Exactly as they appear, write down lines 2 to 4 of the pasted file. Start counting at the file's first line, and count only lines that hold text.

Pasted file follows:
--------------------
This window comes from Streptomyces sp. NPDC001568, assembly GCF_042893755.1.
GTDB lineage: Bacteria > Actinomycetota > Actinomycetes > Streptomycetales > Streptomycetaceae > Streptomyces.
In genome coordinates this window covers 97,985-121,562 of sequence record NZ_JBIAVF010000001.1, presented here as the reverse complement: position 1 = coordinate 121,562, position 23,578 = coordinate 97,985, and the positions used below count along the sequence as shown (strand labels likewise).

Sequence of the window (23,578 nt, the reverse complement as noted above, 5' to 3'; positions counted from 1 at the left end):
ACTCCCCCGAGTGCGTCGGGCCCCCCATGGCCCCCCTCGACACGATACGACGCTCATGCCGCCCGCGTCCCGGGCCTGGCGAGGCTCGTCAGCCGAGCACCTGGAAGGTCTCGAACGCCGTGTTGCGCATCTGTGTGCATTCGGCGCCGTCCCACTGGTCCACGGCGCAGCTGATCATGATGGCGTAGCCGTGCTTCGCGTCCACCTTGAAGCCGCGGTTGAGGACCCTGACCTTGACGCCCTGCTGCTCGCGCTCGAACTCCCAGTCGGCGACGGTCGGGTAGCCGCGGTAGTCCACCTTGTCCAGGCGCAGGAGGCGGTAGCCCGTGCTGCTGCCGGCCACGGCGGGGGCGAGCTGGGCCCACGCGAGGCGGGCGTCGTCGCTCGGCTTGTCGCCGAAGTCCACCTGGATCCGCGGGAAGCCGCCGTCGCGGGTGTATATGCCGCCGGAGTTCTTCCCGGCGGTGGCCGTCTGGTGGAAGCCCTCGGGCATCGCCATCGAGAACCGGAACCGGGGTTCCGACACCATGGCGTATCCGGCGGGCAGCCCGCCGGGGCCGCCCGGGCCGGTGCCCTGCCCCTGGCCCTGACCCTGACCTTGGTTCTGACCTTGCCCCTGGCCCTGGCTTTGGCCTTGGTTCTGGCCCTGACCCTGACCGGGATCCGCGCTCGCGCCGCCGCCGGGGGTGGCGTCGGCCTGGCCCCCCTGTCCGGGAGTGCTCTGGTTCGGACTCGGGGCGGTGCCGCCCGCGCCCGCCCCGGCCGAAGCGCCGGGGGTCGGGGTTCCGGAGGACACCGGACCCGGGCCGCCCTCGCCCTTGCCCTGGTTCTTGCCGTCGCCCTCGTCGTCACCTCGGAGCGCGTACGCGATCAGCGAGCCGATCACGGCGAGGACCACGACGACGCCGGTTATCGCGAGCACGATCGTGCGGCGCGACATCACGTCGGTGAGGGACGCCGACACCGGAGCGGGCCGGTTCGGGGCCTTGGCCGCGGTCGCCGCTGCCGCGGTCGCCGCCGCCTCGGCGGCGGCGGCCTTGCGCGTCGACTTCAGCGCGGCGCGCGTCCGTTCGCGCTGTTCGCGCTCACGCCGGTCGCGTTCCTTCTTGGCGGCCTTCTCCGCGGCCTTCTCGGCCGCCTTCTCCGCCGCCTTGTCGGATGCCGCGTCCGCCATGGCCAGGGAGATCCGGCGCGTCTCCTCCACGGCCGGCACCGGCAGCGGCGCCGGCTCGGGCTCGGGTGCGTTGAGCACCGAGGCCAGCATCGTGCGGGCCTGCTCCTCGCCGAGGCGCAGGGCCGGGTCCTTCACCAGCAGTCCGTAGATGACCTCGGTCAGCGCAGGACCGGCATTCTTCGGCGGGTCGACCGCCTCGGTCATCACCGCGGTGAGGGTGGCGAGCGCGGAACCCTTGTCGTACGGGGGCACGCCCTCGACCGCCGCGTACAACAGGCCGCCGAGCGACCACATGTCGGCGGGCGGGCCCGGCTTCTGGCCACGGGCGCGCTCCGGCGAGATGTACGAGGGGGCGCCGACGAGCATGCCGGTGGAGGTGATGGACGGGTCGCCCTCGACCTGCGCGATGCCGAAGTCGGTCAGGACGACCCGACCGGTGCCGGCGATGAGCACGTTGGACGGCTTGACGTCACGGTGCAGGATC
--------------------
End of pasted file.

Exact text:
GTDB lineage: Bacteria > Actinomycetota > Actinomycetes > Streptomycetales > Streptomycetaceae > Streptomyces.
In genome coordinates this window covers 97,985-121,562 of sequence record NZ_JBIAVF010000001.1, presented here as the reverse complement: position 1 = coordinate 121,562, position 23,578 = coordinate 97,985, and the positions used below count along the sequence as shown (strand labels likewise).

Sequence of the window (23,578 nt, the reverse complement as noted above, 5' to 3'; positions counted from 1 at the left end):